In other words:
What is seen as “panic” from a normal perspective becomes the rational moral response. Again, “panic” here is understood, quite explicitly, as “produce what seems to be an exaggerated response.” It is not the emotional state of panic.
And currently, the issue is simply to get as many people through this as we can. But it does rather provide a reflection on the nature of pathology. There are voices on Twitter crowing about how they’ll go and enjoy public spaces because it’s their right and no-one can stop them. And there are a multitude of other voices calling this attitude sociopathic. Which I tend to agree with. But then, if I go outside I see shopping malls and streets full of people: are they all sociopaths? Am I? I was there, after all!
This was, to my mind, the laziest part of the article: the idea of the “tragedy of the commons” is bound up with the ideological roots of neoliberalism and has been deeply criticized.
Which is to say, that one’s own good and the good of others cannot be separated.
Just contemplating the scope of change breaks my brain. Can anyone really assess the long-term impact on people of so much disruption? There are multitudes of kinds of problems that we haven’t even begun to consider.
Just one, which seems obvious to me: while the media is almost totally occupied with COVID-19, good people will encourage everyone to stay positive, be kind, look after each other. And while we’re doing that, bad faith actors—by which I mean fossil-fuel companies and evil governments—will scramble to do behind the scenes what they couldn’t get away with in a quieter news cycle (aka the “shock doctrine”).
Meanwhile, money and attention will be focused on the pandemic, undermining efforts to help the still-in-need survivors of the last catastrophe, and amplifying the even worse problems that are already upon us.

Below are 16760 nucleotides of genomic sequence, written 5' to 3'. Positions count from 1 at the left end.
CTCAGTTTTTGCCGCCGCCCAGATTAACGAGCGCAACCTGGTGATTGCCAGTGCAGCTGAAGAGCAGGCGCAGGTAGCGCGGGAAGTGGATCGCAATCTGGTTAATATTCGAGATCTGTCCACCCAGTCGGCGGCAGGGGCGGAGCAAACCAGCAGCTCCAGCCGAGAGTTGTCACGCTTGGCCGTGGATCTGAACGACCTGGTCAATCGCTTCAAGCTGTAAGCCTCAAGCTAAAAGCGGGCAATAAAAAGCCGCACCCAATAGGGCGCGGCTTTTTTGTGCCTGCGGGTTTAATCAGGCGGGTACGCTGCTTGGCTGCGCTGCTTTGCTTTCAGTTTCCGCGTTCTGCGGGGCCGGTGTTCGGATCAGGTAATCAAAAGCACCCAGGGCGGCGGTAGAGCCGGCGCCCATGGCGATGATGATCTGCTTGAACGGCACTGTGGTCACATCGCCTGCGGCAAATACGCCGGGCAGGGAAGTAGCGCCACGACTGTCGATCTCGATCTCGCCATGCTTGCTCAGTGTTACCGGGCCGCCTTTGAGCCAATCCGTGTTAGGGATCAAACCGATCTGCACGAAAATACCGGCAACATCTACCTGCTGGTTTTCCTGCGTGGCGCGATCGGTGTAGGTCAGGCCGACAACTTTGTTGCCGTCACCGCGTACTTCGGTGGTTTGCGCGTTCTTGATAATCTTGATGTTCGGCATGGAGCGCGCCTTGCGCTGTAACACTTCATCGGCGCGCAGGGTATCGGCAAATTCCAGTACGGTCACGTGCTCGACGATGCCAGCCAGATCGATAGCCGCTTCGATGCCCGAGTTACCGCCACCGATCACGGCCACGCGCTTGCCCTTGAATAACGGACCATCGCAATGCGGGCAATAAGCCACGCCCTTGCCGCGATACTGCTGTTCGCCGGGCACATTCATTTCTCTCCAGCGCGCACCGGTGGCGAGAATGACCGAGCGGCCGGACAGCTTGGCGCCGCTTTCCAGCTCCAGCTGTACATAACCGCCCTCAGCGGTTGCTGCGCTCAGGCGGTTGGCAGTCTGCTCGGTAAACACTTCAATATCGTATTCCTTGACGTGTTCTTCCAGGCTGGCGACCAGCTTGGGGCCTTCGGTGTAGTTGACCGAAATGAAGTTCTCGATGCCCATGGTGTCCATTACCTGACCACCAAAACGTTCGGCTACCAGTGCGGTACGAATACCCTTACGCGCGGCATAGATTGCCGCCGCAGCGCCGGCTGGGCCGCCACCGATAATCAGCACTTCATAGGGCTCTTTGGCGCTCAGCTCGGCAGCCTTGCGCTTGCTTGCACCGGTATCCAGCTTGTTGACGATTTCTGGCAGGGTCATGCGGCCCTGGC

All these are the hidden costs of the pandemic, not accounted for in the mere lists of cases and deaths. It amplifies the case that what we need is not just “life goes on with a few adjustments”. Only with a new morality, where banned words become the baseline, and what was formerly extreme is accepted as the new normal, can we begin to talk about the world in which we live, which we have created.
What last week was panic, this week is common decency.
And for those interested, check out Taleb’s Wikipedia page: he’s an interesting character!
So many great Dhamma talks and Guided Meditation and meditation instruction available now over the Internet! I watch many on youtube, but find bswa.org interface quite friendly and intuitive, without distractions.
Robbie, we mods are not public health experts.
As somebody sensibly suggested above circumstances in different countries vary and so no single piece of advice can fit all. Forum members are not lacking in intelligence and are able to source information from their national health authorities and through their local quality media.
This is a Buddhist forum and the way we can help each other best is to focus on compassionate ways of meeting challenges on the personal, family and societal levels. I speak just for myself here, but I’d be extremely surprised if the other @moderators disagreed.
The Washington Post linked to a clever little simulation that shows how infections spread and how the spread can be slowed, thus allowing more time for appropriate measures to be put in place.
So good you mention the great Taleb
yes, he is very inspired by Stoicism, and he describes a Stoic as a Buddhist with an attitude